Despite the current economic uncertainty and pressures for savings, we have protected the £700 limit for other costs people face. However, we know that in the majority of claims the other funeral costs exceed the £700 limit. In 2012, we made interest-free social fund budgeting loans available for funeral costs in addition to the funeral expenses payment. Last year the average award for budgeting loans was £413.

The loans can be crucial in supporting people at a difficult time by ensuring that they do not face financial pressures caused by turning to high-cost lenders or credit cards. We have heard from Members about payday loans and the use of credit cards for paying funeral costs. It is important to emphasise that we made those payments available in 2012 and that they are interest-free. It is worth noting that this country provides the most generous support, after Norway, for funeral expenses compared with other European countries. However, we know that there is more we can do, and I want to turn to the specific issues raised during the debate.

The hon. Member for Belfast East spoke eloquently and with a great amount of detail, much of which pertained specifically to Northern Ireland. He will know that the Northern Ireland Executive are responsible for the funeral expenses payment scheme in Northern Ireland. He raised a very specific matter about bereavement benefits and cohabiting couples. He mentioned the recent court case, which indicated that the Northern Ireland Executive would have to treat cohabiting couples the same as married couples. I am aware that the Executive are appealing the case, and we understand that a date for the appeal hearing has been set for 24 October this year. The Government are watching that matter closely and will consider the implications of the outcome of that appeal.

The hon. Gentleman and many other Members have mentioned the issue of eligibility checkers. We have considered the merits of an online checker, but that can cause additional confusion to bereaved people. The research we have done with service users indicates that the bereaved often prefer to talk to someone in person. That was something I discovered when talking to the banking industry.

When the next of kin has to report a bereavement to the bank, they often prefer to do it in person or by talking to someone, rather than doing it online. That is why we have a dedicated bereavement telephony service, where staff are incredibly highly trained. They are specialists in what they do. At the end of the day, we are determined to provide the best service and the service that people want in their time of need.

We are investigating other solutions, including giving claimants an earlier decision on eligibility before they commit to funeral arrangements, but we want to test that with users. Via the social fund, the Department collects and publishes comprehensive data on applicants, application and award volumes, expenditure and processing time. That allows the Department to monitor the operation of the scheme. Extra data could be generated, but that would come at a significant cost, both in money and time. Although the £700 is not index-linked, there is no cap on the necessary costs category, which is where we have seen much of the inflationary pressure. Inflation in funeral costs has been reflected in the year-on-year rise in average payment amounts. As I said earlier, the average payment has increased in value by about 27%.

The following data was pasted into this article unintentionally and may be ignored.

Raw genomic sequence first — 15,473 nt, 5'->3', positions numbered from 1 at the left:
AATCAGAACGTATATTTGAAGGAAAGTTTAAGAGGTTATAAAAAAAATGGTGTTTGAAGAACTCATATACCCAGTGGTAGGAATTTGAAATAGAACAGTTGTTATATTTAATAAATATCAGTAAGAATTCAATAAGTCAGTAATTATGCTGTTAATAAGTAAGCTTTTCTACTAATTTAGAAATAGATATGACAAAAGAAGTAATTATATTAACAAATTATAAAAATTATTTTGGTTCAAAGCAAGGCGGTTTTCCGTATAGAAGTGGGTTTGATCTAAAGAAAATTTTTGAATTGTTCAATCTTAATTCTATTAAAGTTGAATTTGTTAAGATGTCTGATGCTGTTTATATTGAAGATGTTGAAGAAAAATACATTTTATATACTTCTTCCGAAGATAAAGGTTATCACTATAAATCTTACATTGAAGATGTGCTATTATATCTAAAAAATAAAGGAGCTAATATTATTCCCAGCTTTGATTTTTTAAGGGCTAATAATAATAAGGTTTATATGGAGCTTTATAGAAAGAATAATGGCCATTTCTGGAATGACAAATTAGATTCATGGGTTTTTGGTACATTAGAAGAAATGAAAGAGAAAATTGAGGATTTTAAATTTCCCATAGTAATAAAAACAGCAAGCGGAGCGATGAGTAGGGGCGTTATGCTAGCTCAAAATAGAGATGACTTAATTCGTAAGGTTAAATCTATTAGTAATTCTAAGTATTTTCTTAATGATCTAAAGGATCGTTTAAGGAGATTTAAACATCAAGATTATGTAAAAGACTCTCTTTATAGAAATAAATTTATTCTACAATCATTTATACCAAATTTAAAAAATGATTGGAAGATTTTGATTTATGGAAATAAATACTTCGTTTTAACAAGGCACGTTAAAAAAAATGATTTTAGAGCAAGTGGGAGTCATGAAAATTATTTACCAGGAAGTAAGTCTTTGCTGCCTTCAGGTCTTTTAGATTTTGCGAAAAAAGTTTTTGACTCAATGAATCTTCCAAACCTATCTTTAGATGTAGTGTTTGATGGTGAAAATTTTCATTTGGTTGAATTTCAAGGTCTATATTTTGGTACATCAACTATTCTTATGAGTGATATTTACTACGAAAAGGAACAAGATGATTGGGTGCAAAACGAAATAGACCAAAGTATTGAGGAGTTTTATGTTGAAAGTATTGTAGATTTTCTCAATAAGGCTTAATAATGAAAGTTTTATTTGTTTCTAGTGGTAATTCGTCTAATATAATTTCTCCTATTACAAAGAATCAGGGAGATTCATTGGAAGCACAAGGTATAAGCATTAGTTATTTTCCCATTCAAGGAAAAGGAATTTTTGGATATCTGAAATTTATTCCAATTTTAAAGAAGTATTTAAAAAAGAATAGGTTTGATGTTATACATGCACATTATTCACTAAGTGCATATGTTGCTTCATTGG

In the short time I have left, I pay particular tribute to the hon. Member for Sheffield, Brightside and Hillsborough (Gill Furniss). She adds a very personal dimension to this issue, and I thank her for sharing her experiences with us. We are considering a systematic review with the industry on the causes of funeral cost inflation. The hon. Member for South Shields talked about round tables and discussions with the industry and stakeholders. I assure her that if Twitter is anything to go by, there is absolutely no reluctance on their part to meet me and discuss these important issues. I have meetings scheduled for next month, when we return after the conference recess.

The hon. Member for North Ayrshire and Arran mentioned the consultation with the Scottish Government. As she might expect, we are watching that closely. We are having ongoing discussions with the funeral industry, academics and bereavement services to ensure that we continue to look at this important issue. We believe that the best approach is to work with the industry, rather than dictating a cap on costs, but we want to see absolute transparency on costs and the provision of price lists that people can take away from funeral directors. Through that, the bereaved will have greater knowledge of what they are paying for and how much things will cost them.